Until some newcomers not present during the early years of these outings, decided one year by popular decree that the should move the show down out of the historical mists to an easier-to-get-to spot, thus destroying the magic, our picnic had a formula that didn't vary from the first year until the year we stopped having our picnics,   : Drink some wine, eat wonderful Navarrese food, drink some more wine, get mellow, lay down on the mossy slopes and tell jokes to a well-primed audience until the mystical fog drifts in, as it often does by mid-afternoon. The joke session began that first year, when Hemingway’s double Kenneth Vanderford, a man then in his sixties, who was sitting in a folding chair he carried in his car, began to hold court with the group sitting on the ground around him.  While stroking the arm of a attractive, flaxen-haired young model, who had worked for a Senator from California (and, with whom, I had had a mercifully short liason), Vanderford had drifted quite naturally onto the subject of sex and how, in our society, it was not easily accessible to men of his age.
    
“The only thing available to men like me,” he said, “is loneliness and masturbation.  In this society, sex seems to be forbidden to the very old and very young. ”
    
“That's not the case in all societies” the sculptor Lindsay Daen, himself obviously no stranger to the randy arts, said.  Then he told a tale of how he had once watched a five-year old girl openly masturbate on the veranda of a house in Polynesia, while he and her parents were carrying on a conversation.
    
“Her parents didn’t seem to find anything wrong with what she was doing,” Lindsay said, “and when I thought about it, I didn’t either.”
    
“Well,” I chimed in, “there’s plenty I find wrong with it.”
    
“Like what?” Daen asked.
    
“The kid could go blind, get pimples, and, if she continues masturbating, she will undoubtedly go crazy.  Look what it’s done to you and Vanderford.”
    
Any serious drift the conversation may have had disintegrated with the peals of laughter, then the jokes started.  After a few risque jokes in English got the group warmed up, a Swede had us rolling on the ground in fits by telling a particularly dirty joke in Swedish, which only the three other Swedes at the picnic, including my friend Birney Adam's wife Lotta understood.  No interpretation was necessary.  It didn’t matter, the food, the wine, the camaraderie, and the reverie of the country afternoon made these picnics the stuff of vintage nostalgia.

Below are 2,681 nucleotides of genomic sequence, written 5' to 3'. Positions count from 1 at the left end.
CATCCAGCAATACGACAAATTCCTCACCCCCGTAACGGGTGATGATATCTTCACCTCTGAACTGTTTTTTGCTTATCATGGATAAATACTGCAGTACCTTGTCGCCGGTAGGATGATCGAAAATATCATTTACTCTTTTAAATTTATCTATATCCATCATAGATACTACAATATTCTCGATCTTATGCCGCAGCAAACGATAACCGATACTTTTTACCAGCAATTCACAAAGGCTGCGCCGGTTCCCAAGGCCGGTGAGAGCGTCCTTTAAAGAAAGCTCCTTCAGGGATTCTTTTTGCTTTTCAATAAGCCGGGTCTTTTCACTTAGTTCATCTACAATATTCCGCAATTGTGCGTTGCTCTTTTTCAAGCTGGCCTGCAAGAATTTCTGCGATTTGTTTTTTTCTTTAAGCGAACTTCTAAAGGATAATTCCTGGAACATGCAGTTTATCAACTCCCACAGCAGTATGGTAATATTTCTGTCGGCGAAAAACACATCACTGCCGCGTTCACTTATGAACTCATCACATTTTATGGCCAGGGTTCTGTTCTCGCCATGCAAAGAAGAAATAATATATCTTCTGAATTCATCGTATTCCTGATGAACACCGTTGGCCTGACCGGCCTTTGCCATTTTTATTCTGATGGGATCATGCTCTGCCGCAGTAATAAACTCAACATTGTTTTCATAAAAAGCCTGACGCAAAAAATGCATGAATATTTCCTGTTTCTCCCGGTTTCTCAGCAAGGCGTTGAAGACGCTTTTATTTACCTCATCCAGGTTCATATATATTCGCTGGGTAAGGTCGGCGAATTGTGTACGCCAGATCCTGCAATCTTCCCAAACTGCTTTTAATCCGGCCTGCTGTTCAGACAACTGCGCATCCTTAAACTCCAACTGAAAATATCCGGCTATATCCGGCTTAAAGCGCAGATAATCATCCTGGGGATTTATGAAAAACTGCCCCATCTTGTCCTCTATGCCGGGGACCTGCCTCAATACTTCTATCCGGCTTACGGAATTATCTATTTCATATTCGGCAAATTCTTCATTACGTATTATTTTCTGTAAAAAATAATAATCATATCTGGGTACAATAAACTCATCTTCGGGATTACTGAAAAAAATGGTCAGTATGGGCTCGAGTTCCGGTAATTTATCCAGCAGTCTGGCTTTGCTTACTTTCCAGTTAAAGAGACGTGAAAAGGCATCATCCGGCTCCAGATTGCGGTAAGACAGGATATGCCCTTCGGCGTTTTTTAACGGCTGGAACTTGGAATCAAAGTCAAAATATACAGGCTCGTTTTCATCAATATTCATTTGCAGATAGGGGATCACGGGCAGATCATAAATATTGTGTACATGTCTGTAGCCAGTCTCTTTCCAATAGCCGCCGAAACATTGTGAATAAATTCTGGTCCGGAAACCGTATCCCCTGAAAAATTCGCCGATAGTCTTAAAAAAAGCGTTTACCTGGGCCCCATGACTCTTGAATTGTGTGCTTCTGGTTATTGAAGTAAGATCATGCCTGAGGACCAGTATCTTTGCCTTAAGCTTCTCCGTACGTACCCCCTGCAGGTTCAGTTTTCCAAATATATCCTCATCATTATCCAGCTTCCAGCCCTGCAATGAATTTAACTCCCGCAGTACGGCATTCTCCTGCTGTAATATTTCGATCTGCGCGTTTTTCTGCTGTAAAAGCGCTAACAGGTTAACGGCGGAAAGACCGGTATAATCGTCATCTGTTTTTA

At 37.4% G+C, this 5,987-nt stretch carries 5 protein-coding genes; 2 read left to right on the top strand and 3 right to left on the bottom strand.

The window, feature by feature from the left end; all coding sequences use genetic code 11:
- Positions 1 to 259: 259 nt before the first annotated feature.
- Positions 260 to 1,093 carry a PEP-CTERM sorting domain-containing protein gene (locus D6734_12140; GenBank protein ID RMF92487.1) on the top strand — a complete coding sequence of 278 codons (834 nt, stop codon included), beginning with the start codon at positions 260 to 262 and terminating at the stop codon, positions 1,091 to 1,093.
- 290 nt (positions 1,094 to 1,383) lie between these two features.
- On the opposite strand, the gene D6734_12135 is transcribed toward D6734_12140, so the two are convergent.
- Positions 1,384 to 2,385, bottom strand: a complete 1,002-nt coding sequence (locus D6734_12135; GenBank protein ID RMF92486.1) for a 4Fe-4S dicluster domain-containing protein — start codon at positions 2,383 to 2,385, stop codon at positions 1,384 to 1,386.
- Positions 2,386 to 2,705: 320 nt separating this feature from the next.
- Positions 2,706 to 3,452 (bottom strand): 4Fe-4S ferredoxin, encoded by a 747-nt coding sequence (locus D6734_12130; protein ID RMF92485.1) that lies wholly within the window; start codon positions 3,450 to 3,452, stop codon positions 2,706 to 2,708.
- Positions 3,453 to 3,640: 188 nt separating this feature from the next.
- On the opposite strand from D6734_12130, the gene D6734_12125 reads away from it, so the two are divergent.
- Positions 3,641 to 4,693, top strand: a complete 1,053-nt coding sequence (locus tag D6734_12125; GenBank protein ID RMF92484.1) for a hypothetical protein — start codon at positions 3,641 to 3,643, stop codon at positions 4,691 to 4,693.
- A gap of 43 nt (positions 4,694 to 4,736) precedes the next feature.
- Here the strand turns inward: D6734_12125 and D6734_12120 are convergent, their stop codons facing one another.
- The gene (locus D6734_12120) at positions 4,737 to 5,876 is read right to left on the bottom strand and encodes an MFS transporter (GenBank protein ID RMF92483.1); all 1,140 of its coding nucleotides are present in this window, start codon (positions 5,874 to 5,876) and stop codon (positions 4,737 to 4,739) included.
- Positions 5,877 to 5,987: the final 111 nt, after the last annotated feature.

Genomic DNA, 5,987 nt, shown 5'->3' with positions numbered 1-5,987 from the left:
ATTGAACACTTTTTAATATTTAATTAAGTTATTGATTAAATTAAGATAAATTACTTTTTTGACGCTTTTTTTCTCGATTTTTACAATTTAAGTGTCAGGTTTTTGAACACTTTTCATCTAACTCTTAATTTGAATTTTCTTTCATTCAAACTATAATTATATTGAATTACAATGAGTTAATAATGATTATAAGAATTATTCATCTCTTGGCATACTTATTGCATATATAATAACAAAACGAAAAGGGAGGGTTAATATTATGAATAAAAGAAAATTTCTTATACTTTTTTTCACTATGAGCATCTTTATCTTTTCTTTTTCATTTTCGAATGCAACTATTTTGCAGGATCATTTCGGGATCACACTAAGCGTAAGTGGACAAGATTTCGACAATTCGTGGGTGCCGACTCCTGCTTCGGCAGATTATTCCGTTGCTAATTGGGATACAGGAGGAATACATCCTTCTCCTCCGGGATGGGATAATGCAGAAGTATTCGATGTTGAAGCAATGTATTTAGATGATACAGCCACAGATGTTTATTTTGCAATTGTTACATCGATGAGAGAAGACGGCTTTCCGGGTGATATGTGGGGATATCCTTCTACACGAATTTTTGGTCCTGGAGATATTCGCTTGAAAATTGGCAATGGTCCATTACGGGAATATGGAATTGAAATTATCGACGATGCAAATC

The most incredible thing that ever happened during the five years we gathered for these picnics, was the near conversion of the Hemingway look-a-like, Kenneth Vanderford, a died-in-the-wool atheist and a friend of Madeleine Murray O’Hair, America’s most vociferous non-believer.


Kenneth Vanderford, "Hemingway's Double," at a picnic in Roncesvalles.
    
One year, early in the proceedings, a mist of metaphysical caliber had drifted into the upper tier of our little valley.  Things were getting spooky and we were worried about Lindsay Daen, who had still not arrived.  We had already had some food and wine, when I coaxed Vanderford, a history professor, into telling us about the legend of Roland blowing his horn to summon his uncle Charlemagne's army as he fought for his life in this pass.  Vanderford ended his tale of the famous Chanson de Roland and remarked that, like lots of other religion-based legends, the popular accounts of the retreat of Roland and his death were mostly nonsense.  At that precise moment, several notes that sounded like a bugle call from Roland himself came from high in the woods.  Vanderford looked heavenward and seemed momentarily shaken by what he must have thought was a call to reckoning.  It was Lindsay blowing his bugle as he tried to locate us.  We never let Kenneth Vanderford live that day down. 

 Lindsay Daen blowing his bugle in Roncesvalles.